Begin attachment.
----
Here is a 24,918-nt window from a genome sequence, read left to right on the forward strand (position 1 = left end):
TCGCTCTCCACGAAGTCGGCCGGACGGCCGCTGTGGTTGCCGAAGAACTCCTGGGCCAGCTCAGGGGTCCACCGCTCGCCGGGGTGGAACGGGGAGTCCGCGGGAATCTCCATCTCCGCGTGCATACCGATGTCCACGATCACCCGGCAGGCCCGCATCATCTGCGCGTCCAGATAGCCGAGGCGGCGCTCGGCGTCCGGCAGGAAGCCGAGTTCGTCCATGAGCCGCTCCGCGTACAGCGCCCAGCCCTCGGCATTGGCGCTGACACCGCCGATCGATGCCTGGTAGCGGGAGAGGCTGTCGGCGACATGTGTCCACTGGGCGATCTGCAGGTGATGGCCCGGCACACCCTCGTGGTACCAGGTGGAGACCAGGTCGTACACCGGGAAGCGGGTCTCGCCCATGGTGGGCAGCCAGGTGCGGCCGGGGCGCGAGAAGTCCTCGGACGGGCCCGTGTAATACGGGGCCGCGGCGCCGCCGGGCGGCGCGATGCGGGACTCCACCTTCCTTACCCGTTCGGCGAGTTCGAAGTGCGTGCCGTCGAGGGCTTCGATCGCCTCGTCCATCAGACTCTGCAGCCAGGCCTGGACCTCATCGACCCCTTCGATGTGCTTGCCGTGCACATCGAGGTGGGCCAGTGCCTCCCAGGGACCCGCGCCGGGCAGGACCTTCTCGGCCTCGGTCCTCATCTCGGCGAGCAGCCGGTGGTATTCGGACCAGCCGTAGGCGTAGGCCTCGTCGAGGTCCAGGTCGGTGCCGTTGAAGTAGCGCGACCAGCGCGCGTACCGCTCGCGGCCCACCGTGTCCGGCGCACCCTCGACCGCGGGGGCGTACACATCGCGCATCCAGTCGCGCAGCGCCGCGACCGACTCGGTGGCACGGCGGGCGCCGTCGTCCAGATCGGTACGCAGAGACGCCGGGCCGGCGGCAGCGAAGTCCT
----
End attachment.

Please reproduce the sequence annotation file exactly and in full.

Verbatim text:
Here is a 24,918-nt window from a genome sequence, read left to right on the forward strand (position 1 = left end):
TCGCTCTCCACGAAGTCGGCCGGACGGCCGCTGTGGTTGCCGAAGAACTCCTGGGCCAGCTCAGGGGTCCACCGCTCGCCGGGGTGGAACGGGGAGTCCGCGGGAATCTCCATCTCCGCGTGCATACCGATGTCCACGATCACCCGGCAGGCCCGCATCATCTGCGCGTCCAGATAGCCGAGGCGGCGCTCGGCGTCCGGCAGGAAGCCGAGTTCGTCCATGAGCCGCTCCGCGTACAGCGCCCAGCCCTCGGCATTGGCGCTGACACCGCCGATCGATGCCTGGTAGCGGGAGAGGCTGTCGGCGACATGTGTCCACTGGGCGATCTGCAGGTGATGGCCCGGCACACCCTCGTGGTACCAGGTGGAGACCAGGTCGTACACCGGGAAGCGGGTCTCGCCCATGGTGGGCAGCCAGGTGCGGCCGGGGCGCGAGAAGTCCTCGGACGGGCCCGTGTAATACGGGGCCGCGGCGCCGCCGGGCGGCGCGATGCGGGACTCCACCTTCCTTACCCGTTCGGCGAGTTCGAAGTGCGTGCCGTCGAGGGCTTCGATCGCCTCGTCCATCAGACTCTGCAGCCAGGCCTGGACCTCATCGACCCCTTCGATGTGCTTGCCGTGCACATCGAGGTGGGCCAGTGCCTCCCAGGGACCCGCGCCGGGCAGGACCTTCTCGGCCTCGGTCCTCATCTCGGCGAGCAGCCGGTGGTATTCGGACCAGCCGTAGGCGTAGGCCTCGTCGAGGTCCAGGTCGGTGCCGTTGAAGTAGCGCGACCAGCGCGCGTACCGCTCGCGGCCCACCGTGTCCGGCGCACCCTCGACCGCGGGGGCGTACACATCGCGCATCCAGTCGCGCAGCGCCGCGACCGACTCGGTGGCACGGCGGGCGCCGTCGTCCAGATCGGTACGCAGAGACGCCGGGCCGGCGGCAGCGAAGTCCT